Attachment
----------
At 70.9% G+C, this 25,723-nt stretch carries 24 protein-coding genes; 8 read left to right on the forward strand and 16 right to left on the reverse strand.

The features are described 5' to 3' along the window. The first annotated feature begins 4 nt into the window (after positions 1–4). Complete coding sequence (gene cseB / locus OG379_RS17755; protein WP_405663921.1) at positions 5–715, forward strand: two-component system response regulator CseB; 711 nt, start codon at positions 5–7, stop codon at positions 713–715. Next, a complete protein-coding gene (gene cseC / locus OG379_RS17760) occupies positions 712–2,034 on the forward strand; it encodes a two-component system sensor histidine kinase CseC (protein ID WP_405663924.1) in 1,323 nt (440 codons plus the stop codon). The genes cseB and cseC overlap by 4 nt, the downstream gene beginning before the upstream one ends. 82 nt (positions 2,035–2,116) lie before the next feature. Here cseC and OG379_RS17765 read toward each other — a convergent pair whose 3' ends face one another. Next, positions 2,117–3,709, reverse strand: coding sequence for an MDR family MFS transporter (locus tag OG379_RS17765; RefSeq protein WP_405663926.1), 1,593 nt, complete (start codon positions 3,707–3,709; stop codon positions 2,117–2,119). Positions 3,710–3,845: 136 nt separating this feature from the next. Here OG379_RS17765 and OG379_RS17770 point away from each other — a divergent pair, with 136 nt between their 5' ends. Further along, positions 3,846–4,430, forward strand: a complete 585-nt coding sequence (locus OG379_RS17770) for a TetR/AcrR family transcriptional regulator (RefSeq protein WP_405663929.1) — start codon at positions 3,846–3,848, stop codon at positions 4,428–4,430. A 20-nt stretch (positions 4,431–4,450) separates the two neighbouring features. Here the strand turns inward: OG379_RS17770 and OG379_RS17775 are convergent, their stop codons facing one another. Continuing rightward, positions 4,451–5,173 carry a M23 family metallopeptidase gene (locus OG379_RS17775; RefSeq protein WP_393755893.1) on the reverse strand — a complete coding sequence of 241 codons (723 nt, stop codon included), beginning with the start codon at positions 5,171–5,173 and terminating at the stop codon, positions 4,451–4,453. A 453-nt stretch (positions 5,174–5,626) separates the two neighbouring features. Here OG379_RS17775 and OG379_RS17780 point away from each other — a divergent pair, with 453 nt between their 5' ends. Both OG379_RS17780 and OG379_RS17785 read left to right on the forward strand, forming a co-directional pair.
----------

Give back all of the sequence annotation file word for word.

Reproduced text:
At 70.9% G+C, this 25,723-nt stretch carries 24 protein-coding genes; 8 read left to right on the forward strand and 16 right to left on the reverse strand.

The features are described 5' to 3' along the window. The first annotated feature begins 4 nt into the window (after positions 1–4). Complete coding sequence (gene cseB / locus OG379_RS17755; protein WP_405663921.1) at positions 5–715, forward strand: two-component system response regulator CseB; 711 nt, start codon at positions 5–7, stop codon at positions 713–715. Next, a complete protein-coding gene (gene cseC / locus OG379_RS17760) occupies positions 712–2,034 on the forward strand; it encodes a two-component system sensor histidine kinase CseC (protein ID WP_405663924.1) in 1,323 nt (440 codons plus the stop codon). The genes cseB and cseC overlap by 4 nt, the downstream gene beginning before the upstream one ends. 82 nt (positions 2,035–2,116) lie before the next feature. Here cseC and OG379_RS17765 read toward each other — a convergent pair whose 3' ends face one another. Next, positions 2,117–3,709, reverse strand: coding sequence for an MDR family MFS transporter (locus tag OG379_RS17765; RefSeq protein WP_405663926.1), 1,593 nt, complete (start codon positions 3,707–3,709; stop codon positions 2,117–2,119). Positions 3,710–3,845: 136 nt separating this feature from the next. Here OG379_RS17765 and OG379_RS17770 point away from each other — a divergent pair, with 136 nt between their 5' ends. Further along, positions 3,846–4,430, forward strand: a complete 585-nt coding sequence (locus OG379_RS17770) for a TetR/AcrR family transcriptional regulator (RefSeq protein WP_405663929.1) — start codon at positions 3,846–3,848, stop codon at positions 4,428–4,430. A 20-nt stretch (positions 4,431–4,450) separates the two neighbouring features. Here the strand turns inward: OG379_RS17770 and OG379_RS17775 are convergent, their stop codons facing one another. Continuing rightward, positions 4,451–5,173 carry a M23 family metallopeptidase gene (locus OG379_RS17775; RefSeq protein WP_393755893.1) on the reverse strand — a complete coding sequence of 241 codons (723 nt, stop codon included), beginning with the start codon at positions 5,171–5,173 and terminating at the stop codon, positions 4,451–4,453. A 453-nt stretch (positions 5,174–5,626) separates the two neighbouring features. Here OG379_RS17775 and OG379_RS17780 point away from each other — a divergent pair, with 453 nt between their 5' ends. Both OG379_RS17780 and OG379_RS17785 read left to right on the forward strand, forming a co-directional pair.